John became a member of the Committee of Safety for Tryon County on 26 July 1775, signing the oath 24 Oct 1775 (see NC Colonial Records). Mary Ann Galyon notes that the signatures do not seem to be the same man: "Did someone sign for him? Or did he have a change of heart?" [Or were these two separate men?] At any rate, she continues, he enlisted twice in the Revolutionary War, once for 71 days in Capt. Porter's Company (with William Grant and his son Alexander) and again for 2 1/2 years in the 2nd NC Regiment. He apparently did not serve the second term, since the record was marked only "sick". He petitioned for and received L3 for "his waggon's service" from William Gilbert, commisary at Capt. James McFaddin's fort for the period 15 May 1776-1 Aug 1778.

"It appears that he was either conscripted in the Loyalist Army during Ferguson's Raid into Tryon County or went willingly. He died as a Tory in the battle of King's Mountain in Oct 1780. "

According to Mary Ann Galyon, in July 1781 Thomas Morris was given letters of administration for John's estate with security in the amount of 15,000 pounds.

In July 1782 an order was issued for his appearance to face the charge of treason against the state: [Rutherford County Court of Pleas and Quarter Sessions, Jan. 1782: . John Morris posthumously summoned to answer charge of treason against the state--it is the opinion of the court that he is guilty of the charge.[see full statement below]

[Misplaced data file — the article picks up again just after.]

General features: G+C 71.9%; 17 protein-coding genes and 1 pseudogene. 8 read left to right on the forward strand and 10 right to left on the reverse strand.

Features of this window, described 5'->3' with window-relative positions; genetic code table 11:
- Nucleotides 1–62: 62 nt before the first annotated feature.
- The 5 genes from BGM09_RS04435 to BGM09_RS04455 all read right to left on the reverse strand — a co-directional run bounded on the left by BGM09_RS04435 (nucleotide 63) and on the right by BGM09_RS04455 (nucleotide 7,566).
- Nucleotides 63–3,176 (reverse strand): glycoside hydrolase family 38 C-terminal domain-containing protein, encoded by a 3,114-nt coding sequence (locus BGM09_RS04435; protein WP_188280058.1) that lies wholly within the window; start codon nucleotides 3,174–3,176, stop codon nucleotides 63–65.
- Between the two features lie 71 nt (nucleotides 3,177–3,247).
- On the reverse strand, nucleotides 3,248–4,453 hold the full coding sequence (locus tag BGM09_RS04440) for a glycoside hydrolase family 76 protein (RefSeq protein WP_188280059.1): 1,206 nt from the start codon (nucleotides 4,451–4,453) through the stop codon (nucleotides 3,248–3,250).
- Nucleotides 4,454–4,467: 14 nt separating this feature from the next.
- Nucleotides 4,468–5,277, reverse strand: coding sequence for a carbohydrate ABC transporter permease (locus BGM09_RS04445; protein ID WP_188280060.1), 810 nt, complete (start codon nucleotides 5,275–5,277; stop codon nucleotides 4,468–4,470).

Since he was not able to appear, the Court declared him guilty and all of his property was confiscated. Galyon comments, "Probably because Thomas was slow to deliver the property (was he trying to protect it for the children?), the Court replaced Thomas with William Grant. Grant was also named guardian of the children which suggests that Grant's wife was probably also a Morris." This also means that John Morris' wife was no longer living at this time.

Rutherford County Court of Pleas and Quarter Sessions, July 1782: "Ordered that William Grant do take into his possession Thomas Morris, ___ [Jean or Jess] Morris, [William], James Morris, Francis Morris, George Morris and Elizabeth Morris, infants, children of John Morris, dec'd, until they come of age to choose a guardian." {Names in brackets from Galyon's account}

Apparently John (Jr.) and Susannah were over 14 years old. In July 1782, they requested William Grant as their guardian. the following day, the other children were given to him by the Court.